Archive for December 7th, 2011

Oh, the Corn!

December 7, 2011

Oh the corn, the horrible corn,
Burning at night and aching at morn;
Under somebody’s foot half of the time,
Throbbing with misery almost sublime,



Big as your fist —

Show me the sign of the chi-rop-o-dist!

Burlington Hawk Eye (Burlington, Iowa) Sep 12, 1878

Winter Whims

December 7, 2011


The first snow lay in lacy, shining folds,
Beneath the moon that shone majestically;
It caught the glint that moonlight often holds,
And held it so that all the night could see.

The woods below the hill were gray and cold,
And all alone they greeted winter’s birth;
An icy breeze then stirred the branches bold,
So one would think the life was all of mirth.

But morning came and with its prying light
It showed the hill and wood all dark and sad;
The forest shook its arms again, in spite,
To make believe that it was gay and glad.

But at the twilight hour as I went by,
I heard the woods in sobbing, mourning song,
That ended in a hopeless, dismal sigh,
As though it knew the winter would be long.

And strange as it may see, that night the moon
From in a cloud of darkness never stirred —
The wind kept up a melancholy tune
So the wood might grieve alone, unseen, unheard.

— Edna H. Sumner.

Appleton Post Crescent (Appleton, Wisconsin) Dec 20, 1924

Appleton Post Crescent (Appleton, Wisconsin) Dec 7, 1921

Pearl Harbor Pays Homeage To Victims Of 1941 Attack

December 7, 2011

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TEN YEARS AFTER the treacherous Japanese attack on Pearl Harbor, the scars are gone — but not the memory of “the day that will live in infamy.” In the photo at top, made on Dec. 7, 1941, the battleship California hit by two torpedoes and several aerial bombs, is wrapped in flames as it sinks. In the background other vessels are fire-swept. At bottom is the same locale as it looks today after extensive salvage and reconstruction operations. We now have a peace treaty with Japan and our one-time enemy is our ally. (International)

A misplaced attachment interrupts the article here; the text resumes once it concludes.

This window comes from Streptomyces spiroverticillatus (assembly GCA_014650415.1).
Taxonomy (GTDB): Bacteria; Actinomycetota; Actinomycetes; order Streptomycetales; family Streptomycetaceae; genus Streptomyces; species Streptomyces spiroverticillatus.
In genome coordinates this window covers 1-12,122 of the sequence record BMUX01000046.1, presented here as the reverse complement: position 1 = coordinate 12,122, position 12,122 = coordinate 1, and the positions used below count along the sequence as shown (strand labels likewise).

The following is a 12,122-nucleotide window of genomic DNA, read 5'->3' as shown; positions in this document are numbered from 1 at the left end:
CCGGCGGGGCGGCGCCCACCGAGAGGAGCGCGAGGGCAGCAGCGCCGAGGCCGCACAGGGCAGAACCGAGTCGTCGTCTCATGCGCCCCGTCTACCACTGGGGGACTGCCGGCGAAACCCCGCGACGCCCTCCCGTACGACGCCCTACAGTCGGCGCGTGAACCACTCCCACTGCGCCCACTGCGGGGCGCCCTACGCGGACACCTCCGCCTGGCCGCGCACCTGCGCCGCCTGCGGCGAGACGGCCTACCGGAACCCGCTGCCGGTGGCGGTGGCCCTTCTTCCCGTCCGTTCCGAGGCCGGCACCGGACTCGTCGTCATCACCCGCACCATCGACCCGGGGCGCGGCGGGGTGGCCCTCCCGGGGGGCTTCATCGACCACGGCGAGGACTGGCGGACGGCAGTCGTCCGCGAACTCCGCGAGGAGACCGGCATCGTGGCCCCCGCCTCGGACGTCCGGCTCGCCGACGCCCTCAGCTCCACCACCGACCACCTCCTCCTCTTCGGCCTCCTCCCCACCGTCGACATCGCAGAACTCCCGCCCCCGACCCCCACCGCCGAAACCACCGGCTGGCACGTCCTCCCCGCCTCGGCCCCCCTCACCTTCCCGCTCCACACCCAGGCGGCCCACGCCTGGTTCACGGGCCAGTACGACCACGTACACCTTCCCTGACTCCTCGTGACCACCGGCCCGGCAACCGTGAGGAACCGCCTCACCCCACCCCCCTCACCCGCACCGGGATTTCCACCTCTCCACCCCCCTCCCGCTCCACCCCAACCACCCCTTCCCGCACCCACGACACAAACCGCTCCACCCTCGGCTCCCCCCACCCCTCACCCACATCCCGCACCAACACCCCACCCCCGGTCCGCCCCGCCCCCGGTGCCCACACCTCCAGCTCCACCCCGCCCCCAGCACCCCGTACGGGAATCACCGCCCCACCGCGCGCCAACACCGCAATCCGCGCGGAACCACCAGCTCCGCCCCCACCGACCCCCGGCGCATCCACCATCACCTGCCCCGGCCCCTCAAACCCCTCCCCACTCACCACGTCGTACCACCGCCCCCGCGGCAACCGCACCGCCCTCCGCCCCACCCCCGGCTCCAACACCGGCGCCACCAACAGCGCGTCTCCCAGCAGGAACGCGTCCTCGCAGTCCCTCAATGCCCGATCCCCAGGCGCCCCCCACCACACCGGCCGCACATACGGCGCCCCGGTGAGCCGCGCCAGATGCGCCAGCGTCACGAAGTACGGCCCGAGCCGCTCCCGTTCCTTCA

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Sunken Ship Is Tomb For 1,000

PEARL HARBOR, Hawaii — Pearl Harbor pays homage today to the men who died in the sneak attack that plunged America into World War II.

At 7:55 a.m. — 10 years to the minute after the first Japanese raiders struck — three chaplains will pray for the dead.

These include 13,000 buried in the National Cemetery and another 1,000 still trapped in the steel tomb of the sunken battleship Arizona.

Barkley, Chapman There

Vice President Alben W. Barkley and Interior Secretary Oscar Chapman will preside at a ceremony. In the wooden office buildings of the Naval Base a few men who remember when the Japanese attacked will go on working.

A few miles away a launch will chug across the harbor to a flagpole rising from the Arizona’s hulk.

Today Pearl Harbor echoes to the sound of war practice, 10 years after 360 Japanese planes streaked out of the northwest and pounced on the helpless outpost.

Not far from the spot where the Japs turned “Battleship Row” into an inferno, the battleship Iowa fires shells onto a target island to sharpen its gunners for combat.

Submarines Busy

Eighteen hours a day gray submarines slip through the breakers and try to elude practicing pilots overhead.

At Hickman Field, where sitting American planes were strafed and blasted, big military transports rumble in and out. They carry 110 pounds of war supplies a minute to Korea.

The big workshops of the sprawling Naval Base hum with the chatter of riveting machines and the clang of hammers — activity brought about by the need to speed men, ships and ammunition to the Korean war front.